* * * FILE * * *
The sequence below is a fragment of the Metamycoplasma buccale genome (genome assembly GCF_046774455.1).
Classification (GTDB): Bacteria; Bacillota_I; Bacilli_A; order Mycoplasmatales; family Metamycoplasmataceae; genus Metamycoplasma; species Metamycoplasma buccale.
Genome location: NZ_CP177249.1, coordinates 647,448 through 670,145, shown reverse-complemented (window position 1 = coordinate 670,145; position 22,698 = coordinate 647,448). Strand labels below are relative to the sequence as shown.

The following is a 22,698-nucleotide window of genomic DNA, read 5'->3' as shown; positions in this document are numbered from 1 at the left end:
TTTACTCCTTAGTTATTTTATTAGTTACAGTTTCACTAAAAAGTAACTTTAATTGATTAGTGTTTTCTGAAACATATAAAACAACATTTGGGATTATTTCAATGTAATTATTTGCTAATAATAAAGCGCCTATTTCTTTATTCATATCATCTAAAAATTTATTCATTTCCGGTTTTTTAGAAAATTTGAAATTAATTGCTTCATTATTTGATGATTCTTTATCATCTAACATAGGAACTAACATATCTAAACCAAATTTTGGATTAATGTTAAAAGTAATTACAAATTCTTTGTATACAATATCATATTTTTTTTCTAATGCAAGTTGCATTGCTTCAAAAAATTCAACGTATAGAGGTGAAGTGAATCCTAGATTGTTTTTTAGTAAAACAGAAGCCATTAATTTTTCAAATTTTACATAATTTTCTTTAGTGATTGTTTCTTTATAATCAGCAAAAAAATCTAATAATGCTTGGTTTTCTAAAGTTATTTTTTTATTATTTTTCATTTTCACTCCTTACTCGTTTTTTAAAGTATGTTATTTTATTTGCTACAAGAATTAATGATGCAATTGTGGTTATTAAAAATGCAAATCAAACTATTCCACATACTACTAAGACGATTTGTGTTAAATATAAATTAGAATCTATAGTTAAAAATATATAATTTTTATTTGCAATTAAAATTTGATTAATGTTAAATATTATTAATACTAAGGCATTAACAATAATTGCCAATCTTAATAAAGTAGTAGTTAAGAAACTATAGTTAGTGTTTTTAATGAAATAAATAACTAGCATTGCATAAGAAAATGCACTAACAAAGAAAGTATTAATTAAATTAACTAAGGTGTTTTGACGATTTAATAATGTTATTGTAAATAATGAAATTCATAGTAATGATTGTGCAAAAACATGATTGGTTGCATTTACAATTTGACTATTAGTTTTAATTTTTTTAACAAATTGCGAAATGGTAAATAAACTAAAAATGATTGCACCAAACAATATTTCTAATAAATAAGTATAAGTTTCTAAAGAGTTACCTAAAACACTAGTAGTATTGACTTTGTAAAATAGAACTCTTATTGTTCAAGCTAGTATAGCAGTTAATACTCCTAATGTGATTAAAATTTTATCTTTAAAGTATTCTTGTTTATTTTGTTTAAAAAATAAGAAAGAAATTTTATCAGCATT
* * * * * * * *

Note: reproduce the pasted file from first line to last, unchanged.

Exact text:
The sequence below is a fragment of the Metamycoplasma buccale genome (genome assembly GCF_046774455.1).
Classification (GTDB): Bacteria; Bacillota_I; Bacilli_A; order Mycoplasmatales; family Metamycoplasmataceae; genus Metamycoplasma; species Metamycoplasma buccale.
Genome location: NZ_CP177249.1, coordinates 647,448 through 670,145, shown reverse-complemented (window position 1 = coordinate 670,145; position 22,698 = coordinate 647,448). Strand labels below are relative to the sequence as shown.

The following is a 22,698-nucleotide window of genomic DNA, read 5'->3' as shown; positions in this document are numbered from 1 at the left end:
TTTACTCCTTAGTTATTTTATTAGTTACAGTTTCACTAAAAAGTAACTTTAATTGATTAGTGTTTTCTGAAACATATAAAACAACATTTGGGATTATTTCAATGTAATTATTTGCTAATAATAAAGCGCCTATTTCTTTATTCATATCATCTAAAAATTTATTCATTTCCGGTTTTTTAGAAAATTTGAAATTAATTGCTTCATTATTTGATGATTCTTTATCATCTAACATAGGAACTAACATATCTAAACCAAATTTTGGATTAATGTTAAAAGTAATTACAAATTCTTTGTATACAATATCATATTTTTTTTCTAATGCAAGTTGCATTGCTTCAAAAAATTCAACGTATAGAGGTGAAGTGAATCCTAGATTGTTTTTTAGTAAAACAGAAGCCATTAATTTTTCAAATTTTACATAATTTTCTTTAGTGATTGTTTCTTTATAATCAGCAAAAAAATCTAATAATGCTTGGTTTTCTAAAGTTATTTTTTTATTATTTTTCATTTTCACTCCTTACTCGTTTTTTAAAGTATGTTATTTTATTTGCTACAAGAATTAATGATGCAATTGTGGTTATTAAAAATGCAAATCAAACTATTCCACATACTACTAAGACGATTTGTGTTAAATATAAATTAGAATCTATAGTTAAAAATATATAATTTTTATTTGCAATTAAAATTTGATTAATGTTAAATATTATTAATACTAAGGCATTAACAATAATTGCCAATCTTAATAAAGTAGTAGTTAAGAAACTATAGTTAGTGTTTTTAATGAAATAAATAACTAGCATTGCATAAGAAAATGCACTAACAAAGAAAGTATTAATTAAATTAACTAAGGTGTTTTGACGATTTAATAATGTTATTGTAAATAATGAAATTCATAGTAATGATTGTGCAAAAACATGATTGGTTGCATTTACAATTTGACTATTAGTTTTAATTTTTTTAACAAATTGCGAAATGGTAAATAAACTAAAAATGATTGCACCAAACAATATTTCTAATAAATAAGTATAAGTTTCTAAAGAGTTACCTAAAACACTAGTAGTATTGACTTTGTAAAATAGAACTCTTATTGTTCAAGCTAGTATAGCAGTTAATACTCCTAATGTGATTAAAATTTTATCTTTAAAGTATTCTTGTTTATTTTGTTTAAAAAATAAGAAAGAAATTTTATCAGCATT